reoriented with nibabel:
qform_name Unknown
qform_code 0
qto_xyz:1 2.400000 0.000000 0.000000 0.000000
qto_xyz:2 0.000000 4.000000 0.000000 0.000000
qto_xyz:3 0.000000 0.000000 2.400000 0.000000
qto_xyz:4 0.000000 0.000000 0.000000 1.000000
qform_xorient Left-to-Right
qform_yorient Posterior-to-Anterior
qform_zorient Inferior-to-Superior
sform_name Aligned Anat
sform_code 2
sto_xyz:1 2.399983 -0.002400 -0.008964 -88.718063
sto_xyz:2 0.004713 3.704824 0.904831 -128.612152
sto_xyz:3 0.007759 -1.508069 2.222882 -74.325401
sto_xyz:4 0.000000 0.000000 0.000000 1.000000
sform_xorient Left-to-Right
sform_yorient Posterior-to-Anterior
sform_zorient Inferior-to-Superior

It would be great if someone could explain me whats happening! It has to be more than reorienting I think…

#8

Hi @anna, sorry about the slow response. I’ve looked at this a couple times and I’m not entirely sure what’s going on. I want to try to respond to each of your posts in order, as it’s difficult to write a coherent response to the whole. Apologies if I jump between levels of certainty…

What version of nibabel are you using? If you’re changing the orientation, the ordering of the zooms should change, as well. If they’re not, that’s a fairly serious bug.

As to the fMRIPrep outputs, I see a couple things. First, I do see the inferior/superior stretching you’re referring to. Do you know if you’re using a 6- or 9-dof BOLD-T1w registration? If it’s 9, this might be a consequence of that (the extra three dimensions allow for some scaling). How do your reports look for registration?

Another thing I see is that you have a BOLD image that is pitched approximately 45deg forward over the L-R axis. When you align that to a more-or-less plumb T1w image, you’re going to be resampling quite a lot, whether the 4mm zoom is in the j or k dimension. If your concern is to introduce as little interpolation as possible to your outputs, then you’ll need your outputs in boldref space. This is an open issue on fMRIPrep, and we’d appreciate help, if you’re interested in trying your hand.

Again, if nibabel isn’t changing the zooms, this is a problem. Can you verify that they aren’t reordered?

import nibabel as nb
print(nb.__version__)
img = nb.load('input_img.nii.gz')
print(img.affine)
print(img.header.get_zooms())
nb.as_closest_canonical(img).to_filename('output_img.nii.gz')
new_img = nb.load('output_img.nii.gz')
print(new_img.affine)
print(new_img.header.get_zooms())

This indicates the zooms are ~0.8mm^3. Are you sure this isn’t your T1w image?

According to this, nibabel at least thinks your images are already in RAS, so perhaps the issue is entirely in the transform application.

So next steps:

  1. Can you share the screenshot of the registration section of your HTML reports?
  2. Can you paste the output of that Python segment I posted above?

And it may be that we’ll need to have a look more deeply at this case. Would you be able to share a defaced T1w image and the first 50 volumes of a BOLD series that produce this issue? Ideally one series with axial slices and one with horizontal slices.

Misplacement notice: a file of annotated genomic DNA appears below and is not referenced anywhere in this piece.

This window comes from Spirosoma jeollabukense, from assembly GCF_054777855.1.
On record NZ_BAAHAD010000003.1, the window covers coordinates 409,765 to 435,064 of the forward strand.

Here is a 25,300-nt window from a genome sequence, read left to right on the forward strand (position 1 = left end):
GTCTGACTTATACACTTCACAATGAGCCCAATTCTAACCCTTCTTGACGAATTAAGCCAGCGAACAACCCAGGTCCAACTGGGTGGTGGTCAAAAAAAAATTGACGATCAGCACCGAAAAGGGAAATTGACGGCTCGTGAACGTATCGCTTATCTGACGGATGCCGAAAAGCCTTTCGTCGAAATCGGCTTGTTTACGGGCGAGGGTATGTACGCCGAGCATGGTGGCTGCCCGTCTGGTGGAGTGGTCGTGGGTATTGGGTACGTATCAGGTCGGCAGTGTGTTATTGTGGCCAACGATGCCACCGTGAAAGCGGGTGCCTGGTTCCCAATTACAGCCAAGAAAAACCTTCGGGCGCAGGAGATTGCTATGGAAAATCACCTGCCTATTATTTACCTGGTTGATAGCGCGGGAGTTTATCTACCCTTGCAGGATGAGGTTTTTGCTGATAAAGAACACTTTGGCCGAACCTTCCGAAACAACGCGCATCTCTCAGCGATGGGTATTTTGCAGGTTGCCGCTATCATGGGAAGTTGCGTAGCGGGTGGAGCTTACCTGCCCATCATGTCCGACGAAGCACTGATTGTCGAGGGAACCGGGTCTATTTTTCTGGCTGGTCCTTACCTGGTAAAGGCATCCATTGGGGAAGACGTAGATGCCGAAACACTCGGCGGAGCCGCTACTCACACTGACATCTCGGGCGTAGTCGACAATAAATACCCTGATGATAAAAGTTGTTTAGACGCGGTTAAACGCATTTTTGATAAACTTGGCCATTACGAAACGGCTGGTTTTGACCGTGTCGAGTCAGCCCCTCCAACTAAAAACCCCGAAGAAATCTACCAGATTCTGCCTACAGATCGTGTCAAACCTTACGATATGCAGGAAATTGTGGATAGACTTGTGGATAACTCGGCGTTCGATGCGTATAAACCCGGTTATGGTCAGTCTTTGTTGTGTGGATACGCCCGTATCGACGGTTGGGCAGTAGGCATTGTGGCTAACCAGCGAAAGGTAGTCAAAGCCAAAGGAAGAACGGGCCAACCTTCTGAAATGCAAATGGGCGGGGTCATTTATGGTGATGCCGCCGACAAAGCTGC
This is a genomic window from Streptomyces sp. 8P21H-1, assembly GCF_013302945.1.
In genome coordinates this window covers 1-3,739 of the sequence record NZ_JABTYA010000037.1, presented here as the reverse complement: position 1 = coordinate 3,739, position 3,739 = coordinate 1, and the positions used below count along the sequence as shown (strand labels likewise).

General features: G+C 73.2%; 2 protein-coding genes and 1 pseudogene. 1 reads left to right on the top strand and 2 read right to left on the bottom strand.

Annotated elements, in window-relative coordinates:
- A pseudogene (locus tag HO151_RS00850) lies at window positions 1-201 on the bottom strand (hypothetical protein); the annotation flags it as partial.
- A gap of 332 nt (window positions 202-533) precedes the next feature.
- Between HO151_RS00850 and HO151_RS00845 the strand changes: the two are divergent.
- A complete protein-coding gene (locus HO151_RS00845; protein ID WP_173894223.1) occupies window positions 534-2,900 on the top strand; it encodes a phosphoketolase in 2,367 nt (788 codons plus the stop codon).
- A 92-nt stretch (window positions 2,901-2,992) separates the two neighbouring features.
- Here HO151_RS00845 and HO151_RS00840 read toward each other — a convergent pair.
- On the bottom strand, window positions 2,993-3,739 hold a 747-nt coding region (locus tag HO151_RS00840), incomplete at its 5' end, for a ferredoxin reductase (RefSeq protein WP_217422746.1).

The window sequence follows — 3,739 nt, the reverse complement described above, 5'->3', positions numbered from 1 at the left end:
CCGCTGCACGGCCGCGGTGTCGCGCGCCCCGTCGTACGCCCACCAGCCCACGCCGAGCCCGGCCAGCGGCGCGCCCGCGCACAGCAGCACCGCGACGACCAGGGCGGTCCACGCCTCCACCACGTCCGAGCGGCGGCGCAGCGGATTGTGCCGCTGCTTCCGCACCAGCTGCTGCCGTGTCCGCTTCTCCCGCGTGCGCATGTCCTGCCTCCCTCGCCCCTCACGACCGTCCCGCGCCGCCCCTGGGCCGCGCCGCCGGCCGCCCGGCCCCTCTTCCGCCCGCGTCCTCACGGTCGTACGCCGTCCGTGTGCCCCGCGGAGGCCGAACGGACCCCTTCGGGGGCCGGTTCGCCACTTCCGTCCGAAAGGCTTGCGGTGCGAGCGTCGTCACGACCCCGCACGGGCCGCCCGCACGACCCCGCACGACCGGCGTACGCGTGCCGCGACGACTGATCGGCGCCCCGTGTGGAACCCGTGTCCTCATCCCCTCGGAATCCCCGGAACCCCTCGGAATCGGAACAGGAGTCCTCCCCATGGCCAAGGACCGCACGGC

#9

Hi @effigies, sorry for me being impatient!

I doublechecked but still sent you the information of the T1 instead of the original bold image, sorry. Below you see a screenshot of the python code you suggested, and as a last entry I added the fslhd info, this time really of the original bold image.

I’m using 6 dof BOLD T1w registration according to the html report. Further we just noticed " Note on orientation: qform matrix overwritten. The qform has been copied from sform." -> is this of importance?

Below a try to summarize the different voxel orientation in the different images:

The registration section of the html reports

and finally also screenshots from the Fieldmap to EPI registration, as orientation of the voxel seems to be different again in those.

Sharing a T1w image and volumes of the BOLD series of a healthy control would be possible. I try to get the data today from the MRI just in case. Those bold images are oriented coronal along the hippocampus. The axial slices I refered to are from a different bold series of our team (you find them on open neuro https://openneuro.org/datasets/ds001419/versions/1.0.1 ).

I hope I did not miss anything and those information helps to understand what is happening. Thank you!!

Note on Orientation: Qform and Sform warning
#10

Thanks. This is interesting. So your original image is in LSP orientation, but the original zooms are (2.4, 2.4, 4), so it will be (2.4, 4, 2.4) in RAS space, which seems born out.

Not really. This is an “in the interest of full disclosure” sort of statement, not a problem. Our treatment of affine matrices can be surprising to some people, so what this means is that both the qform and sform matrices were valid, but were not identical. Because the standard says that sform takes precedence we sync the qform to the sform, to accommodate tools that don’t respect the sform.

Alright, thanks. I think I’m going to need to run this to track down exactly where the flip happens. I think I agree that the outputs should be in (2.4, 4, 2.4), instead of the original (2.4, 2.4, 4) zooms. But it really might be an effect of the pitch, and the transform application step making a best guess as to which zoom set will introduce the least distortion. For such a high rotation, it might be that interpolating to (2.4mm)^3 voxels is the best approach, or moving to a boldref output. Both of these options will require additions to fMRIPrep to make happen.